While I was sick and nauseous, recovering from the lumbar puncture and “headache” that followed, my dog was dying. And, once again, my family stepped in.

I got Sophie when she was 10 months old. She was a rescue. A small, Shih Tzu mix. I got her before I was married, or divorced, and before my son was born. She was loved and spoiled, with lots of cuddles, and endless games of fetch, the evidence in streaks along my walls. When I was pregnant, she sat next to my belly, on guard. When my son was born, she was ever present, curious, sniffing, and laying by his side. As he grew and started walking, she was cautious and kept her distance. I often felt guilty that she was neglected after he was born, but my camera reel is full of trips to the park with us, my son petting and snuggling her, and she is photo bombing most of his photos and videos over the last seven years.


In November of 2018, Sophie wasn’t able to use one side of her body. I had to carry her up and down the stairs and she struggled to get around the house, choosing mostly to lay in her bed. The vet said strokes are unusual in dogs, and after some blood work, said it was likely blood cancer. The only way to know for sure was to do expensive tests and the only thing that could be done was expensive treatment to slightly prolong her life. So instead, the vet gave us steroids to help with pain and mobility. I wasn’t sure if she’d live through the holidays and almost changed our vacation plans because I was so worried something would happen to her.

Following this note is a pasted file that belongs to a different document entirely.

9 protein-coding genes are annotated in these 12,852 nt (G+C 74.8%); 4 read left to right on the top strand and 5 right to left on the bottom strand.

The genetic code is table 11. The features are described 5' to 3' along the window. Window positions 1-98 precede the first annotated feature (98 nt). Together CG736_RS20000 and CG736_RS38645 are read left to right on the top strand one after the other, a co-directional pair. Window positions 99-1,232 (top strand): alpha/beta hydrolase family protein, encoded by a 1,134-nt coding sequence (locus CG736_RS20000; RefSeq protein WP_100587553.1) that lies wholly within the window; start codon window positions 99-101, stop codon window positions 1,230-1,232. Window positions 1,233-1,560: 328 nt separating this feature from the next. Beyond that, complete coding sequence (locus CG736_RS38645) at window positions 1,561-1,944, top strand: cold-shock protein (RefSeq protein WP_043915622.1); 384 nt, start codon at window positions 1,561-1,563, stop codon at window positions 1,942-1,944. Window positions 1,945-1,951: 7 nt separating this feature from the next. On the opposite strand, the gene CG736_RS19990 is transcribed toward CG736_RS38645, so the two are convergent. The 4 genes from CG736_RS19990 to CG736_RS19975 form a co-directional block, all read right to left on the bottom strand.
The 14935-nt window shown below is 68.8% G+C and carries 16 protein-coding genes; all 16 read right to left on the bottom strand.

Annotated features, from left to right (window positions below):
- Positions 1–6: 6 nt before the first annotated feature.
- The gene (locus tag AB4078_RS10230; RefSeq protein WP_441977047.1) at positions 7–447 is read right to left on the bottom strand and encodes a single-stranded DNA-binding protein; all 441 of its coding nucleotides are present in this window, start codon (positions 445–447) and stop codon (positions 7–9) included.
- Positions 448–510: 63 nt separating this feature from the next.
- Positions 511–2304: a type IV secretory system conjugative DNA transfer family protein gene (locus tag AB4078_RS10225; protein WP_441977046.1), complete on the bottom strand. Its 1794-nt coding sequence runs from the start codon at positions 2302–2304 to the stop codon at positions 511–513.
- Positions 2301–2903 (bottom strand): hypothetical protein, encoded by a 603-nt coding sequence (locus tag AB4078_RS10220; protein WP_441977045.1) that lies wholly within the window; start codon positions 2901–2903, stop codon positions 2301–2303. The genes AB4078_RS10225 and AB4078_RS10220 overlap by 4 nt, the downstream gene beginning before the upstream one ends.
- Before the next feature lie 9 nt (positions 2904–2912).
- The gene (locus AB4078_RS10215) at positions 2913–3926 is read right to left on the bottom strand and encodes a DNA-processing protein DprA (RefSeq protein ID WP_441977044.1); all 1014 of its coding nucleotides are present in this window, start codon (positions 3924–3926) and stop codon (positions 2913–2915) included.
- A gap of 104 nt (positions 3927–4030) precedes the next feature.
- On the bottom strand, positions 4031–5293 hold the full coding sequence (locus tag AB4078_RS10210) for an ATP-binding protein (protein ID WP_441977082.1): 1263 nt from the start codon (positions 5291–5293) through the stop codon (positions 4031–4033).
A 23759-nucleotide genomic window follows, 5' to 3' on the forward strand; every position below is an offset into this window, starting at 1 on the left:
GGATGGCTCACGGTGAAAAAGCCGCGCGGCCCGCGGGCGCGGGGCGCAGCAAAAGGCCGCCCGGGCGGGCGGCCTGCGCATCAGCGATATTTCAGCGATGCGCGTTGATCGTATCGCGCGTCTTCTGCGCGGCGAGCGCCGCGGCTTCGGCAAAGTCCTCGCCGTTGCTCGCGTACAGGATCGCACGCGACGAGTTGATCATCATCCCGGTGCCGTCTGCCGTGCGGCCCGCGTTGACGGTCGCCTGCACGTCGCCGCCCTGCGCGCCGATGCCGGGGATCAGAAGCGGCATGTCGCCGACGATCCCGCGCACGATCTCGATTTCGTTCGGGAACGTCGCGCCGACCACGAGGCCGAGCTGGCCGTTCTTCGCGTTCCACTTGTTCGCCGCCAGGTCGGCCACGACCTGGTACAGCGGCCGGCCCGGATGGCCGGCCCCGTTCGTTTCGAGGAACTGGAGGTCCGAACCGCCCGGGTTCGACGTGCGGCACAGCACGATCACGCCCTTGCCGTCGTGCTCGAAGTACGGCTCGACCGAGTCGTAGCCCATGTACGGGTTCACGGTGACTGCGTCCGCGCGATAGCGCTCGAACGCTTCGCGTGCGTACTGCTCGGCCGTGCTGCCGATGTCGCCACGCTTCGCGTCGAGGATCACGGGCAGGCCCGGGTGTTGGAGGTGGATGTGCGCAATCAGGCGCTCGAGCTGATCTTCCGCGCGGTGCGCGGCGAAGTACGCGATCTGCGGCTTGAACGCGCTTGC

But, the steroids worked quickly and she was up and about. Sometimes she would struggle walking or getting up and down stairs, but the steroids helped. For the most part, she was a normal, albeit aging, dog. After a few months, I no longer gave her steroids and she seemed to be doing fine.

In the spring of 2020, in the the throws of COVID, she had a seizure. We were sleeping. My son and I in my bed, and Sophie snoring under the bed, as usual. I woke up to some banging noise. I listened and tried to decipher where it was coming from. And, then I realized it was Sophie. She was having a seizure. She slid out from under the bed, thrashing around my room, into and under the bedside table. I grabbed a towel and tried to hold her down, to stop her from hurting herself, and to protect my hands. My son woke up, and watched, terrified, as she convulsed. It felt like forever, but it was probably two or three minutes. I thought she was going to die. So, did my son.

She was fine again the next day, as if nothing happened. My son was constantly worried about her and anxious that something might happen. He started biting his clothes and fingers. I knew he was anxious about something. COVID? My health? It took a while for me to realize, he was anxious about Sophie, that she would die, that he would see her die.